In addition to Buck, prosecutors leveled criminal charges against other Chevron and Transocean employees, including five other Americans, five Brazilians, two Frenchmen, two Australians, a Canadian and a Briton. Among them was Guilherme Dantas Rocha Coelho, 38, the Brazilian head of Transocean's operations in the country.
All were ordered to turn in their passports last Saturday and remain in the country. Each individual will be required to post 1 million reais ($550,000) bail and each company 10 million reais ($5.5 million) to ensure payment of future fines.
JAIL TIME UNLIKELY
Prison sentences could be as lengthy as 31 years, the filings said. Oliveira told Reuters in January that jail terms for the oil workers would be unlikely and a "last resort." On Wednesday, however, he said the executives should be jailed.
"Yes, I want them to serve the full time and if they don't it won't be for any lack of effort by the Federal Prosecutors' Office," he said at a news conference in Rio de Janeiro.
Under Brazilian law, a judge must examine the charges and determine whether to proceed with formal indictments, a process that could take days or weeks. Either way, Chevron and Transocean likely face years of legal action in Brazil, one of the world's most promising oil frontiers.
Few individuals or companies have ever been convicted of environmental crimes in Brazil, and fewer have gone to jail.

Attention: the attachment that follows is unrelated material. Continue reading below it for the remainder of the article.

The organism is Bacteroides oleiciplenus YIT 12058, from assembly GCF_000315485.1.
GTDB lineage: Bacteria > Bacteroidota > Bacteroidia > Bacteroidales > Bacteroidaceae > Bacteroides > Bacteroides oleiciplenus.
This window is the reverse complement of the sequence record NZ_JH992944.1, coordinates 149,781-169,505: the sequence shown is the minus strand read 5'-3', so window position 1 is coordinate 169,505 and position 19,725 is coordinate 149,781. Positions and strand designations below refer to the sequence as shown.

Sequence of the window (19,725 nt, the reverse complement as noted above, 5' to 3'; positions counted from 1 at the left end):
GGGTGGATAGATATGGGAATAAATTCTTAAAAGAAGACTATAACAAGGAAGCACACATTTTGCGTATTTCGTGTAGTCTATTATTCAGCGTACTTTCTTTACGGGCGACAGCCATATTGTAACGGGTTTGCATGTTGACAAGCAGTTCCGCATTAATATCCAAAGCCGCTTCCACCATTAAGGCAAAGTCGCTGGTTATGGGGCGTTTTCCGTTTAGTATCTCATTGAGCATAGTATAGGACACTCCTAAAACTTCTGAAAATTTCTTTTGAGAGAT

ROUSSEFF WARNS OIL COMPANIES
The charges come less than a week after Chevron asked for and received permission to temporarily stop production at Frade after finding new seeps on the sea floor. It was producing 61,500 barrels a day, down from about 80,000 before the November spill.
Chevron has spent more than $2 billion developing Frade, Brazil's largest foreign-operated field in which the No. 2 U.S. oil company owns a 52 percent stake. Brazil's Petrobras owns 30 percent and a Japanese group led by Inpex and Sojitz owns 18 percent.
The prosecutor alleges that Chevron and Transocean ignored signs that their drilling could blast through rock and the seabed as they tapped into a high-pressure reservoir in an area whose faults and fissures made it prone to an underground blowout. Chevron has said it encountered reservoir pressure levels far above those in previous wells.
Chevron has downplayed the potential for further environmental damage from the Frade incident, but has pledged to carry out a study of the field's geology before asking regulators to resume production. Prosecutors said there could be further leakage, citing evidence of damage to the oil reservoir. A technical report by ANP has not been made public.
Chevron said on Wednesday that oil from the new seabed seep differs chemically from crude spilled in November, and that the two leaks are unrelated. Prosecutors allege the newest leak, measured at less than a barrel of oil, is a worrisome complication of the earlier spill. Brazilian President Dilma Rousseff, a former energy minister who also served as chairwoman of the Petrobras board, warned oil companies on Wednesday that they must strictly follow security procedures in Brazil. "On this question there can be no exceptions to being within safety limits and knowing them, to never test them and never go beyond them," she said in Rio at the swearing in ceremony for the new head of oil regulator ANP.
($1 = 1.82 reais)
(Editing by Todd Benson, Bill Trott and David Gregorio)